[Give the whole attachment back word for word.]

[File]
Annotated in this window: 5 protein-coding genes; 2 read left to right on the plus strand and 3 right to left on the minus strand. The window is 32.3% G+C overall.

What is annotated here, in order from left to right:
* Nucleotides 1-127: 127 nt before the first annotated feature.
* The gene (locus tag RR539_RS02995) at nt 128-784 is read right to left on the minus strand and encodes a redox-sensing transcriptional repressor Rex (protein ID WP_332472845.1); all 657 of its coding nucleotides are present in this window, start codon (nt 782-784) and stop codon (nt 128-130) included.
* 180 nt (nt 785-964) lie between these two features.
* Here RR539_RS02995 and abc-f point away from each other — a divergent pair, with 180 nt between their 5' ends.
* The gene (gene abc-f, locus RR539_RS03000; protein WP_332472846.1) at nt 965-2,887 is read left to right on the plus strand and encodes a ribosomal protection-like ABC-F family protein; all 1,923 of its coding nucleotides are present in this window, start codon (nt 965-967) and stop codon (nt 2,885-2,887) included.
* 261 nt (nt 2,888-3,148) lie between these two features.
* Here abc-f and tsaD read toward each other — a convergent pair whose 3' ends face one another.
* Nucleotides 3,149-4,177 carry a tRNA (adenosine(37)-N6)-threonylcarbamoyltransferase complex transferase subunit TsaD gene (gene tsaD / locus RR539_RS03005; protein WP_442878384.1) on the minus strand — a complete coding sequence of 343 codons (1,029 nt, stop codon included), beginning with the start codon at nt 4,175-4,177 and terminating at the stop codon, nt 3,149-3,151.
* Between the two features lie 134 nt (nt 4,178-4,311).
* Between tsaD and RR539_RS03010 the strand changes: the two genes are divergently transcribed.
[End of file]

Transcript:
Annotated in this window: 5 protein-coding genes; 2 read left to right on the plus strand and 3 right to left on the minus strand. The window is 32.3% G+C overall.

What is annotated here, in order from left to right:
* Nucleotides 1-127: 127 nt before the first annotated feature.
* The gene (locus tag RR539_RS02995) at nt 128-784 is read right to left on the minus strand and encodes a redox-sensing transcriptional repressor Rex (protein ID WP_332472845.1); all 657 of its coding nucleotides are present in this window, start codon (nt 782-784) and stop codon (nt 128-130) included.
* 180 nt (nt 785-964) lie between these two features.
* Here RR539_RS02995 and abc-f point away from each other — a divergent pair, with 180 nt between their 5' ends.
* The gene (gene abc-f, locus RR539_RS03000; protein WP_332472846.1) at nt 965-2,887 is read left to right on the plus strand and encodes a ribosomal protection-like ABC-F family protein; all 1,923 of its coding nucleotides are present in this window, start codon (nt 965-967) and stop codon (nt 2,885-2,887) included.
* 261 nt (nt 2,888-3,148) lie between these two features.
* Here abc-f and tsaD read toward each other — a convergent pair whose 3' ends face one another.
* Nucleotides 3,149-4,177 carry a tRNA (adenosine(37)-N6)-threonylcarbamoyltransferase complex transferase subunit TsaD gene (gene tsaD / locus RR539_RS03005; protein WP_442878384.1) on the minus strand — a complete coding sequence of 343 codons (1,029 nt, stop codon included), beginning with the start codon at nt 4,175-4,177 and terminating at the stop codon, nt 3,149-3,151.
* Between the two features lie 134 nt (nt 4,178-4,311).
* Between tsaD and RR539_RS03010 the strand changes: the two genes are divergently transcribed.